Top Engineers – Armin Steiner

Bread – Baby I’m-A Want You – Check Out Those Tubey Magical Acoustic Guitars

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A distinguished member of the Better Records Rock and Pop Hall of Fame.

Bread’s fourth album has wonderfully sweet and rich 1972 ANALOG sound. The acoustic guitars are to die for on the title track. Talk about Tubey Magic, this copy has got bucketfuls of it on the voices and guitars. Whatever happened to that sound I wonder?

Listen for the delicate space up high above the music on the title track. This copy has the extended top end that opens up the sound and lets the music breathe.

The average copy is dull, compressed, congested and squawky in the midrange, all good reasons that explain why we simply haven’t been able to do many of Bread’s albums outside of the Greatest Hits and the first album. Most copies are so bad sounding that it seems pointless to even try — pointless only until a copy like this comes along to make us (and other Bread fans) believers. 

Pure Pop For Now People

When you hear music sound this good, it makes you appreciate the music even more than the sound. This is in fact the primary raison d’etre of this audiophile hobby, or at least it’s supposed to be. To hear the vocal harmonies that these guys produced is to be reminded of singers of the caliber of the Everly Brothers or The Beatles. It’s Pure Pop for Now People, to quote the famous wag Nick Lowe.

Of course, by Now People, I’m referring to people who appreciate music that came out close to forty years ago. Whenever I hear a pop record with sound like this, I have to ask myself “What has gone wrong with popular recordings for the last three or four decades?”

I can’t think of one recording of the last twenty years that sounds as good as this Bread album. Are there any? (more…)

Spirit’s Third Album, Clear – Another Useless Sundazed Heavy Vinyl LP

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Sonic Grade: F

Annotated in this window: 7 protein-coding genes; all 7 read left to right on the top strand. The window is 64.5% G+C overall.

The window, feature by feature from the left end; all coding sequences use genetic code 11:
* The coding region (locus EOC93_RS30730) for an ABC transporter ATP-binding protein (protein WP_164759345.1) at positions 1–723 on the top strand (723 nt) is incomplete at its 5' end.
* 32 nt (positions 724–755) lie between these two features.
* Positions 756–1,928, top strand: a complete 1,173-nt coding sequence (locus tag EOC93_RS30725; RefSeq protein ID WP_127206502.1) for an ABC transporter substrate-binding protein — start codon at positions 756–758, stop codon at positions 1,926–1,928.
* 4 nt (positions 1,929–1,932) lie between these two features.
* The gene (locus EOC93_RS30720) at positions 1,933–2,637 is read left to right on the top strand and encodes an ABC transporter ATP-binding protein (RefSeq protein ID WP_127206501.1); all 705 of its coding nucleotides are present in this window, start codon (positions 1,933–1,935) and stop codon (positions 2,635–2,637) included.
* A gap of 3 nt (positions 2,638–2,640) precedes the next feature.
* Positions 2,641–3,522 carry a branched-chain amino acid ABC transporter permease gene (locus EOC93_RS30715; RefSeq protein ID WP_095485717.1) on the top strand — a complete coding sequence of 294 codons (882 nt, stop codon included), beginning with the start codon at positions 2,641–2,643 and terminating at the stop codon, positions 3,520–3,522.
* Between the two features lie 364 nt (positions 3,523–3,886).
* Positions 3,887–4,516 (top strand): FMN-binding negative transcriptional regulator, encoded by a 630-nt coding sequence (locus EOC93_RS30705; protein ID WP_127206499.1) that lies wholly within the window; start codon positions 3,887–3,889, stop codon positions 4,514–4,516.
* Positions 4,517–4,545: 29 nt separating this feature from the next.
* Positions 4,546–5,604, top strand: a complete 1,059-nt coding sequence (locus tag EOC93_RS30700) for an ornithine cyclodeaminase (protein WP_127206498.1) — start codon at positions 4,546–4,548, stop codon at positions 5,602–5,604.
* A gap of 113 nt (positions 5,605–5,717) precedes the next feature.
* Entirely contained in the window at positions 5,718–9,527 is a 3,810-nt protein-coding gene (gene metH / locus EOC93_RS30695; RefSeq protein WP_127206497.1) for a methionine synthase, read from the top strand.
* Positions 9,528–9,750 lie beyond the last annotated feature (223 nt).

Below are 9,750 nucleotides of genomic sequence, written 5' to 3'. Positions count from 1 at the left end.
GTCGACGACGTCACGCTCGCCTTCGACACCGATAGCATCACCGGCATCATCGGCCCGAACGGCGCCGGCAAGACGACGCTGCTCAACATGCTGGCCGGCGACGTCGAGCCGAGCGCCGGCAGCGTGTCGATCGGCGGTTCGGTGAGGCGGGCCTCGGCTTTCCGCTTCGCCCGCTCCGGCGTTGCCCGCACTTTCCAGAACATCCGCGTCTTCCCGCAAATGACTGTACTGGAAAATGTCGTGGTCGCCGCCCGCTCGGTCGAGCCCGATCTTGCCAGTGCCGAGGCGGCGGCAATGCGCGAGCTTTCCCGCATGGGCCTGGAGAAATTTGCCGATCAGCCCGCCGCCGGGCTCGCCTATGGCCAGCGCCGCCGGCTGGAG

Hall of Shame and another Sundazed record debunked. 

Although it’s been many years since I last played it, I’m fairly confidant that the Sundazed only hints at the real sound of the best copies. Most Sundazed records would end up in our Hall of Shame if we ever bothered to audition them.

Being in the “record business,” such as it is, I’ve played my share and more of awful sounding Heavy Vinyl.

Even back in the (embarrassing) days when we were selling them we carried only about one out of ten that were in print. A big portion of the nine we didn’t stock were just awful as I recall. (more…)

Spirit – Sundazed Mono Reviewed

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More Spirit – Spirit

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Sonic Grade: D

Another Sundazed record reviewed and found wanting.

As usual, the Sundazed only hints at the real sound of the recording. We recommended it back at the day; it’s tonally correct, so for fifteen bucks you are getting your fifteen bucks worth and probably not a dime’s more. We just cannot take this kind of sound seriously these days. Once you’ve heard the real thing, this pressing just won’t do.

This is the band’s Masterpiece as well as a Desert Island Disc for yours truly.

What qualifies a record to be a Masterpiece needs no explanation. We will make every effort to limit the list to one entry per artist or group, although some exceptions have already occurred to me, so that rule will no doubt be broken from time to time. As Ralph Waldo Emerson so memorably wrote, “A foolish consistency is the hobgoblin of little minds…”

For a record to come to my Desert Island Disc, such a record: 1) must have at some time during my fifty years as a music lover and audio enthusiast been played enthusiastically, fanatically even, causing me to feel what Leonard Bernstein called “the joy of music”; 2) my sixty year old self must currently respect the album, and; 3) I must think I will want to listen to the music fairly often and well into the future (not knowing how long I may be stranded there).

How many records meet the Desert Island Disc criteria? Certainly many more than you can see when you click on the link, but new titles will be added as time permits. (more…)

Pure Pop for Now People

Bread+-+Manna+-+1st+-+LP+RECORD-444820

The Sound of Elektra circa 1970

The best copies of Bread’s third album have amazingly sweet and rich 1971 ANALOG sound on both sides. That big rich bottom end and the volume of space that surrounds all the instruments and singers are the purest and most delightful form of Audiophile Candy we know.

The acoustic guitars? To die for. Talk about Tubey Magical Analog, this copy will show you just what’s missing from modern remastered records (and modern music generally). Whatever became of that sound?

This record put Bread’s heavily Beatles-inflected Pure Pop back on the charts after their the single from their previous album, On The Waters, made it to Number One, that song of course being Make It With You. “If”, the big hit off this album, went to number five, but we like it every bit as much as that earlier chart topper. Both represent the perfect melding of consummate songcraft and pure emotion.
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